Wearing torn Japanese shoes, English trousers, a red Russian cap, and a Hindustani heart, orphaned Ranbir Raj comes to Bombay to make his fortune. He pawns his gold medal, gambles with the ... See full summary »
A Hindu man and a Muslim woman fall in love in a small village and move to Mumbai, where the have two children. However, growing religious tensions and erupting riots threaten to tear the family apart.
It's 1947 and the borderlines between India and Pakistan are being drawn. A young girl bears witnesses to tragedy as her ayah is caught between the love of two men and the rising tide of political and religious violence.
Yashvardhan Raichand lives a very wealthy lifestyle along with his wife, Nandini, and two sons, Rahul and Rohan. While Rahul has been adopted, Yashvardhan and Nandini treat him as their own... See full summary »
In India, open romance is forbidden, as is showing affection in public. A college principal named Narayan is a strong believer in this, aware that a male student named Vicky is in love with... See full summary »
Shah Rukh Khan,
Set in the 16th century AD, the movie brings to life the tale of the doomed love affair between the Mughal Crown Prince Saleem and the beautiful, ill-fated court dancer, whose fervor and intensity perpetrates a war between the prince and his father the great Mughal Emperor Akbar, and threatens to bring an empire to its knees. Written by
Hrishi Dixit <firstname.lastname@example.org>
With the advent of Jhansi Ki Rani in 1951, colour films became a revolution. K. Asif wanted to remake the whole film in colour, but when the distributors lost patience settled for having two songs and the film's 30-minute climax shot in Technicolor, with the rest of the film (85%) black-and-white. However, in November 2004, the whole movie was restored and colorized in a year-long process by the IAAA (Indian Academy of Arts and Animation) and re-released. See more »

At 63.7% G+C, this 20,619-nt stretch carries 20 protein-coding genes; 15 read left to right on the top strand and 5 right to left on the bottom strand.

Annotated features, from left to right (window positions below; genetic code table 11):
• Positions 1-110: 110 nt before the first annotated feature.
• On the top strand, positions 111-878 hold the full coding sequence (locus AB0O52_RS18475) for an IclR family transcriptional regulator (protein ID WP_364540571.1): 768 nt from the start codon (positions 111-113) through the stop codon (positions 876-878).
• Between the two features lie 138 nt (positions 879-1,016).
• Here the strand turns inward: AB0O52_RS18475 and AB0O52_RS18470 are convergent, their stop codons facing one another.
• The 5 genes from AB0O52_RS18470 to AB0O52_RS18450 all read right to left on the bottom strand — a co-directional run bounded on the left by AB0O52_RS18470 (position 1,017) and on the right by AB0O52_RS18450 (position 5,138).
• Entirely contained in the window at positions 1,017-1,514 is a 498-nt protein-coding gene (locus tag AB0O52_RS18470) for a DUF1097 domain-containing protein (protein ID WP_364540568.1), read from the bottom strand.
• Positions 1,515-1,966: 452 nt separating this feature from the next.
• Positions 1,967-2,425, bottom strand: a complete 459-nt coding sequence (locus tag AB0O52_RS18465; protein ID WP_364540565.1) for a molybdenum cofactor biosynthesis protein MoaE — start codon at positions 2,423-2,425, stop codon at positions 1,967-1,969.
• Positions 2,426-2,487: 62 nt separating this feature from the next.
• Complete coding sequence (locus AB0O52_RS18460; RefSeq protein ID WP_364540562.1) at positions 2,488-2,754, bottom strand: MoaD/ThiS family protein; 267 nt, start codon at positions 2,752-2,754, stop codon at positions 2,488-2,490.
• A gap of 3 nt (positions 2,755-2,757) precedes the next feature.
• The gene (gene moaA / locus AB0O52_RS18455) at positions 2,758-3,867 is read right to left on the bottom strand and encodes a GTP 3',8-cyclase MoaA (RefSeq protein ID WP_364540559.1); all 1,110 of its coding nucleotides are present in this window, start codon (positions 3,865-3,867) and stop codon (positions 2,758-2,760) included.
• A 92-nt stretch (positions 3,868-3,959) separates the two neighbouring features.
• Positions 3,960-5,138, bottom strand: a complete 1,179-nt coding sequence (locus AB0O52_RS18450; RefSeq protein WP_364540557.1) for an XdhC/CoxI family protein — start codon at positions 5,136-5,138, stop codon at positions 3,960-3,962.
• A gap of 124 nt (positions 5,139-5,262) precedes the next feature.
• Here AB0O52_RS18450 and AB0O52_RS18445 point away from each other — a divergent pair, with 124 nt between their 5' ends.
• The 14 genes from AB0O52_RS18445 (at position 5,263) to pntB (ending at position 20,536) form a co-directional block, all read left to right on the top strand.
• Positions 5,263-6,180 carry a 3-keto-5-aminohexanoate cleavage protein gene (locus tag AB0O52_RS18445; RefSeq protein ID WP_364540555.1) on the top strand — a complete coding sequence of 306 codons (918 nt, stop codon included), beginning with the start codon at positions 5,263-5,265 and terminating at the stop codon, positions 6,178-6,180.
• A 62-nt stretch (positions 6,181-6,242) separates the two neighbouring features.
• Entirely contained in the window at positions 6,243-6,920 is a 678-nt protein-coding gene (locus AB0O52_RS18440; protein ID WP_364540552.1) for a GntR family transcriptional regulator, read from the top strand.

[Salim finds Anarkali with a candle. He takes it from her]
Prince, for God's sake, don't lose this grace of princeliness.
[holding the candle to her face]
I want to demolish this wall of higher and lower. Anarkali, look at me - I want to see my love in your eyes.
[covering her eyes]
Prince, don't look, it doesn't have anything in it but the grief of a servant.
Forget that you are a servant, and let Salim see in your eyes what you feared to speak.
Don't snatch my dreams from my eyes, I'll die.
[...] See more »
2004: The End Credits play the song 'Pyaar Kiya To Darna Kya' and its 1960 end credits are adjacent to the 2004 (Technicians) credits. See more »
A true masterpiece,featuring some of the greatest actors ever to grace the Indian screen.Prithviraj Kapoor,the doyen of Indian Cinema is Akbar himself and Dilip Kumar & Madhubala both put in sterling performances There is a question as to whether the storyline was actually true but the very nature of the story indicates the level of religious tolerance that existed at the time of Akbar.Akbar's wife Rani Jodhabhai was a hindu and that was the mughal method of building bridges with their hindu subjects.The role of Akbar would really serve as a model for religious amity today.The major issue Akbar had in consenting to the marriage of dancer Anarkali(represented by Madhubala) and Prince Salim(Dilip Kumar) was the class status.After all it was the 16th century All in all,a grand spectacle which showcases Indian culture at its very best and grandest and leaves one to wonder at the relative deterioration in subsequent centuries
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